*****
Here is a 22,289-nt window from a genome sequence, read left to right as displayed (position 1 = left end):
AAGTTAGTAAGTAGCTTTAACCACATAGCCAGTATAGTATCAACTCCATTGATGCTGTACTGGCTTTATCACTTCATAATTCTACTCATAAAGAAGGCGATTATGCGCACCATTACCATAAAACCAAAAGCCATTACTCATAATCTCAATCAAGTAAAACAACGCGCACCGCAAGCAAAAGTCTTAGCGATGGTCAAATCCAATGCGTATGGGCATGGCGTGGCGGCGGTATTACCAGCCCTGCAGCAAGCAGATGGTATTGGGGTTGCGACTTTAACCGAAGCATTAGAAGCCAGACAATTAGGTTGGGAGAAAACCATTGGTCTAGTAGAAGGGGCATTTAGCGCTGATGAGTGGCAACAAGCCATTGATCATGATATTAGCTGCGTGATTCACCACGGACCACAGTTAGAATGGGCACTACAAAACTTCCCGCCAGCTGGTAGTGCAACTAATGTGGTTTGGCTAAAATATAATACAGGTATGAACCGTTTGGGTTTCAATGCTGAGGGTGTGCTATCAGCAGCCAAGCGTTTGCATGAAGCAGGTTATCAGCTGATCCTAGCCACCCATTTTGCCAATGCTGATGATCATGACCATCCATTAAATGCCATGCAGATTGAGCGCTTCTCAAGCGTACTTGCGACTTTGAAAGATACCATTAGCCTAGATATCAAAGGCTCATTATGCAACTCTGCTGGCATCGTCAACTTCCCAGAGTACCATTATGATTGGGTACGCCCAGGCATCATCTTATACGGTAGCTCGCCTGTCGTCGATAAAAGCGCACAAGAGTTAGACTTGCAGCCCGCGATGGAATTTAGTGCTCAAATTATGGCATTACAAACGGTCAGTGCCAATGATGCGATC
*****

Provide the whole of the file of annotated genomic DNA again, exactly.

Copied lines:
Here is a 22,289-nt window from a genome sequence, read left to right as displayed (position 1 = left end):
AAGTTAGTAAGTAGCTTTAACCACATAGCCAGTATAGTATCAACTCCATTGATGCTGTACTGGCTTTATCACTTCATAATTCTACTCATAAAGAAGGCGATTATGCGCACCATTACCATAAAACCAAAAGCCATTACTCATAATCTCAATCAAGTAAAACAACGCGCACCGCAAGCAAAAGTCTTAGCGATGGTCAAATCCAATGCGTATGGGCATGGCGTGGCGGCGGTATTACCAGCCCTGCAGCAAGCAGATGGTATTGGGGTTGCGACTTTAACCGAAGCATTAGAAGCCAGACAATTAGGTTGGGAGAAAACCATTGGTCTAGTAGAAGGGGCATTTAGCGCTGATGAGTGGCAACAAGCCATTGATCATGATATTAGCTGCGTGATTCACCACGGACCACAGTTAGAATGGGCACTACAAAACTTCCCGCCAGCTGGTAGTGCAACTAATGTGGTTTGGCTAAAATATAATACAGGTATGAACCGTTTGGGTTTCAATGCTGAGGGTGTGCTATCAGCAGCCAAGCGTTTGCATGAAGCAGGTTATCAGCTGATCCTAGCCACCCATTTTGCCAATGCTGATGATCATGACCATCCATTAAATGCCATGCAGATTGAGCGCTTCTCAAGCGTACTTGCGACTTTGAAAGATACCATTAGCCTAGATATCAAAGGCTCATTATGCAACTCTGCTGGCATCGTCAACTTCCCAGAGTACCATTATGATTGGGTACGCCCAGGCATCATCTTATACGGTAGCTCGCCTGTCGTCGATAAAAGCGCACAAGAGTTAGACTTGCAGCCCGCGATGGAATTTAGTGCTCAAATTATGGCATTACAAACGGTCAGTGCCAATGATGCGATC